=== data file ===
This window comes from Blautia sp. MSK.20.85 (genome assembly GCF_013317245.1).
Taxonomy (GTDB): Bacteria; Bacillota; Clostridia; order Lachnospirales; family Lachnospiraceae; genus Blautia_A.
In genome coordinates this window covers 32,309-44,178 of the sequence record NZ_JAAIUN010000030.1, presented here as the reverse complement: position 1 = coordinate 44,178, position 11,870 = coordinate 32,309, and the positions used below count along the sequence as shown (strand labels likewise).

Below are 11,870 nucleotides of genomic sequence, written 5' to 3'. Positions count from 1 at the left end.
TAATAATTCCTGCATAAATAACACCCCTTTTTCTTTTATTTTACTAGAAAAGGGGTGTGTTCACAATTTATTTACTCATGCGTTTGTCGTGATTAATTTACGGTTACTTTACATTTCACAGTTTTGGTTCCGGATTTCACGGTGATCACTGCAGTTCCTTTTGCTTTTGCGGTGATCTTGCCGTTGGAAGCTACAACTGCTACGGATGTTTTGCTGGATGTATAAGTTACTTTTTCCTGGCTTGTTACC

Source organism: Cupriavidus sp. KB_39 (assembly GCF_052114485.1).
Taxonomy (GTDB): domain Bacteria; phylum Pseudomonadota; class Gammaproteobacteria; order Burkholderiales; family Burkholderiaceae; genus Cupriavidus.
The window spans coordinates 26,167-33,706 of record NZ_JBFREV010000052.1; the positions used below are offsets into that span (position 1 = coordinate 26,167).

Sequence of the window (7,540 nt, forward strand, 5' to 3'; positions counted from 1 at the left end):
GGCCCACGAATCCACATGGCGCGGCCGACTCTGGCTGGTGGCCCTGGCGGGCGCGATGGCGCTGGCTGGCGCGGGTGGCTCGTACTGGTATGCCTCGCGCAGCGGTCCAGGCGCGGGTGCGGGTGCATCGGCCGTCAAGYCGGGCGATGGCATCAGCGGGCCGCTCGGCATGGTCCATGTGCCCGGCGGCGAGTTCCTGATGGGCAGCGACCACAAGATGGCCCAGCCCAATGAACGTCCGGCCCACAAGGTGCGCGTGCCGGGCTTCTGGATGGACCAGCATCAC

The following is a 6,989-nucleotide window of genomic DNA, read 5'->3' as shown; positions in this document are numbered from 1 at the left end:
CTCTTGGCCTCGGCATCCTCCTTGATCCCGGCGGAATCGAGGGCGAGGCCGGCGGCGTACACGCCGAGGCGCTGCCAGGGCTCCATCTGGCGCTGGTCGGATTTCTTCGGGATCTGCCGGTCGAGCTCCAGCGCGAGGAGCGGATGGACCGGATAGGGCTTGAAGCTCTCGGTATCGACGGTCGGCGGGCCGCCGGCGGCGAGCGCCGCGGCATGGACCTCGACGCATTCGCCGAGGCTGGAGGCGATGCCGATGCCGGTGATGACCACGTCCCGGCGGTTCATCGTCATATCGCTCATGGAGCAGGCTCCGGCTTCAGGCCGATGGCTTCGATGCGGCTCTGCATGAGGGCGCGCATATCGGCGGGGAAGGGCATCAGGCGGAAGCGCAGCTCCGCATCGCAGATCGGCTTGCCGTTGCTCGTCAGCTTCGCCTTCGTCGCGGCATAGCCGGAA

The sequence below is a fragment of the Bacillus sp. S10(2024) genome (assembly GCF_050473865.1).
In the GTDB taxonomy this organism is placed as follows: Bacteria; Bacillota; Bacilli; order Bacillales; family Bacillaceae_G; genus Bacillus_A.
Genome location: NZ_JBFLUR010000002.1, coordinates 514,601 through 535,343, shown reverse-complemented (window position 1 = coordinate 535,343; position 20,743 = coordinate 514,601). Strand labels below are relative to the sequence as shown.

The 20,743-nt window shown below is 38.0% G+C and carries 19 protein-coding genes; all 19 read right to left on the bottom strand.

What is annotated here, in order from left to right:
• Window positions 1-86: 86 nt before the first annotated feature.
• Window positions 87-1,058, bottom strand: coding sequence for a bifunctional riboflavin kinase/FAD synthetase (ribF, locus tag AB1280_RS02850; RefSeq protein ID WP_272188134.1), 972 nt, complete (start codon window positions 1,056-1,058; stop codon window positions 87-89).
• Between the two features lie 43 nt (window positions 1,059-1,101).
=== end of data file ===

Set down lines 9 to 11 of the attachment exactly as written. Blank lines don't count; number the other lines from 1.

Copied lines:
Sequence of the window (7,540 nt, forward strand, 5' to 3'; positions counted from 1 at the left end):
GGCCCACGAATCCACATGGCGCGGCCGACTCTGGCTGGTGGCCCTGGCGGGCGCGATGGCGCTGGCTGGCGCGGGTGGCTCGTACTGGTATGCCTCGCGCAGCGGTCCAGGCGCGGGTGCGGGTGCATCGGCCGTCAAGYCGGGCGATGGCATCAGCGGGCCGCTCGGCATGGTCCATGTGCCCGGCGGCGAGTTCCTGATGGGCAGCGACCACAAGATGGCCCAGCCCAATGAACGTCCGGCCCACAAGGTGCGCGTGCCGGGCTTCTGGATGGACCAGCATCAC

The following is a 6,989-nucleotide window of genomic DNA, read 5'->3' as shown; positions in this document are numbered from 1 at the left end: